Gaps in Using Digital Technology

The event “Better Together: High Tech & High Touch” sponsored by the Council of Accountable Physician Practices (CAPP) and the Bipartisan Policy Center (BPC) held in Washington D.C., focused on a new consumer healthcare survey just released. The survey points out that a majority of Americans are unaware or simply don’t have access to the technology needed to communicate with their doctors.

The survey conducted by Nielsen Strategic Health Perspectives, polled more than 5,000 Americans ages 18 and over and looked at attitudes about the use of technology to inform, access, and manage medical care.

The survey also highlighted four consumer groups who were most interested in gaining greater access to their doctors through digital and electronic technology. These groups include parents with children covered under their health plans, chronically ill patients, patients with acute conditions, and adults under 35 years of age.

Specifically, results from the survey specifically showed:

  • Less than half (45 percent) receive even telephone appointment reminders
  • Only one in five (21 percent) have access to online appointment scheduling
  • Fifteen percent use email to communicate with their provider
  • Fourteen percent have 24/7 access to medical advice
  • Fewer than one in ten (9 percent) receive reminders by text
  • Only three percent are able to send a photo of a medical condition via email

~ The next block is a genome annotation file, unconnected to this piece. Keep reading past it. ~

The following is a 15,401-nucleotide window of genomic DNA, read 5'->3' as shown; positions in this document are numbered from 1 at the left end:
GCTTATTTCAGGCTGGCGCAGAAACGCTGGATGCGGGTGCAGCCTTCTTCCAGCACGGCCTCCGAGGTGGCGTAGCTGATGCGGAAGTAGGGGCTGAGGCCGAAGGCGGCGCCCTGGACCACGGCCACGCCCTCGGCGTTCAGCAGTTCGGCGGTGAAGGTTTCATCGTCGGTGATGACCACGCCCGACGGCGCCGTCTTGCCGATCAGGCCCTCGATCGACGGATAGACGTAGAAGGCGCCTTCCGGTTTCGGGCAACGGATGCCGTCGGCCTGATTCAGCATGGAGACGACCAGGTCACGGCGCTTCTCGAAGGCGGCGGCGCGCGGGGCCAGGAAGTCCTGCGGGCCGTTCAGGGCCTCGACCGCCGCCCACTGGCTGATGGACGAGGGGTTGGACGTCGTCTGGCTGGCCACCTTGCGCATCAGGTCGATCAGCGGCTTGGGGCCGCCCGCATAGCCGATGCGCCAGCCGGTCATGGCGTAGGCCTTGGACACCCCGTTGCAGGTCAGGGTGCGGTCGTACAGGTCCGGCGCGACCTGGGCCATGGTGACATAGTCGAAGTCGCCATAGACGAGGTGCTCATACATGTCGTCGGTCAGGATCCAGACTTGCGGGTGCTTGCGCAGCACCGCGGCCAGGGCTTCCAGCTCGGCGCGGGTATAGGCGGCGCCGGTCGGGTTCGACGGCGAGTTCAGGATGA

• Just two percent have access to video visits


“These findings emphasize how few patients and providers are actually using the technologies that we use in most other aspects of our daily lives,” said Janet Marchibroda, Director of Health Innovation at BPC. “A lack of appropriate incentives plus regulatory and legislative barriers prevent many healthcare providers from implementing these technologies.”

She adds, “In the 21st century, as healthcare organizations are increasingly responsible for improving the health of large populations, they must rely more on efficient technology-driven patient-physician relationships to achieve performance goals. This means that society must work to create incentives to facilitate adoption of these tools and technologies.”

Robert Pearl, MD, Chair of CAPP Executive Director and CEO, the Permanente Medical Group, keynote speaker at the event, emphasized how vital it is to have ready access to a doctor to achieve high quality healthcare. Yet, the busy schedules of consumers and physicians often prevent timely attention to routine and urgent healthcare problems in the traditional 9 to 5 physician office visit.

The event highlighted four real-life stories demonstrating accountable and technologically-enable care:

  • Felipe a blind man due to complications from diabetes now receives care using tele visits
  • Karen diagnosed with late stage ovarian cancer is able to navigate treatment by connecting with her doctors’ via connected communications
  • Emma was burned as a baby in a routine household accident but was able to make a full recovery by being followed using video visits
  • Teresa required a complex heart procedure uses telemedicine to access pre-and post-procedure care at home


To watch the videos, go to and stroll down to featured stories.

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